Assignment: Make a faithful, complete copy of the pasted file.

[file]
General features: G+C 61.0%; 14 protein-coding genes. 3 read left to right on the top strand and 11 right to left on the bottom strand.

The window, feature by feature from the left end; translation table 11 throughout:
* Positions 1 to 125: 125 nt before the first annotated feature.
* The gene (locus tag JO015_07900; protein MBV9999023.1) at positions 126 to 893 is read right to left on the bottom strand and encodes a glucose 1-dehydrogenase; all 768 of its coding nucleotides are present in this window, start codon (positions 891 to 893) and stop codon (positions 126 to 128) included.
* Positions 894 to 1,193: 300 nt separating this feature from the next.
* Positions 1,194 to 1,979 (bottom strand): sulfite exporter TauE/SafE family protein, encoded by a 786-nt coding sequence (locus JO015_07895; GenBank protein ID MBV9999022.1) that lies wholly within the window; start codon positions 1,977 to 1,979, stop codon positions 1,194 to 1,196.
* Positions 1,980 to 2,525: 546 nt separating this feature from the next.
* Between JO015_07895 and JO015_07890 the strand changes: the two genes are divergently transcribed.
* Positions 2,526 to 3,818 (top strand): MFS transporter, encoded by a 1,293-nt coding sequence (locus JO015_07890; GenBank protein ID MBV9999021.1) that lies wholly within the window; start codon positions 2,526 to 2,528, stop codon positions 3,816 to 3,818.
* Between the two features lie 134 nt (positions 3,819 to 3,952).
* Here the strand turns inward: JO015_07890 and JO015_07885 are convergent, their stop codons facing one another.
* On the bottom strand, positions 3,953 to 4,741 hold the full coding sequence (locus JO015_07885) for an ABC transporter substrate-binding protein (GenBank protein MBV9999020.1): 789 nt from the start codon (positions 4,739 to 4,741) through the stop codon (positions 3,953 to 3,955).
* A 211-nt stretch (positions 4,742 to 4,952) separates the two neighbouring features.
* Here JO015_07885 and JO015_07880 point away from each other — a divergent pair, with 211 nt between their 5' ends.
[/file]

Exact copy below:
General features: G+C 61.0%; 14 protein-coding genes. 3 read left to right on the top strand and 11 right to left on the bottom strand.

The window, feature by feature from the left end; translation table 11 throughout:
* Positions 1 to 125: 125 nt before the first annotated feature.
* The gene (locus tag JO015_07900; protein MBV9999023.1) at positions 126 to 893 is read right to left on the bottom strand and encodes a glucose 1-dehydrogenase; all 768 of its coding nucleotides are present in this window, start codon (positions 891 to 893) and stop codon (positions 126 to 128) included.
* Positions 894 to 1,193: 300 nt separating this feature from the next.
* Positions 1,194 to 1,979 (bottom strand): sulfite exporter TauE/SafE family protein, encoded by a 786-nt coding sequence (locus JO015_07895; GenBank protein ID MBV9999022.1) that lies wholly within the window; start codon positions 1,977 to 1,979, stop codon positions 1,194 to 1,196.
* Positions 1,980 to 2,525: 546 nt separating this feature from the next.
* Between JO015_07895 and JO015_07890 the strand changes: the two genes are divergently transcribed.
* Positions 2,526 to 3,818 (top strand): MFS transporter, encoded by a 1,293-nt coding sequence (locus JO015_07890; GenBank protein ID MBV9999021.1) that lies wholly within the window; start codon positions 2,526 to 2,528, stop codon positions 3,816 to 3,818.
* Between the two features lie 134 nt (positions 3,819 to 3,952).
* Here the strand turns inward: JO015_07890 and JO015_07885 are convergent, their stop codons facing one another.
* On the bottom strand, positions 3,953 to 4,741 hold the full coding sequence (locus JO015_07885) for an ABC transporter substrate-binding protein (GenBank protein MBV9999020.1): 789 nt from the start codon (positions 4,739 to 4,741) through the stop codon (positions 3,953 to 3,955).
* A 211-nt stretch (positions 4,742 to 4,952) separates the two neighbouring features.
* Here JO015_07885 and JO015_07880 point away from each other — a divergent pair, with 211 nt between their 5' ends.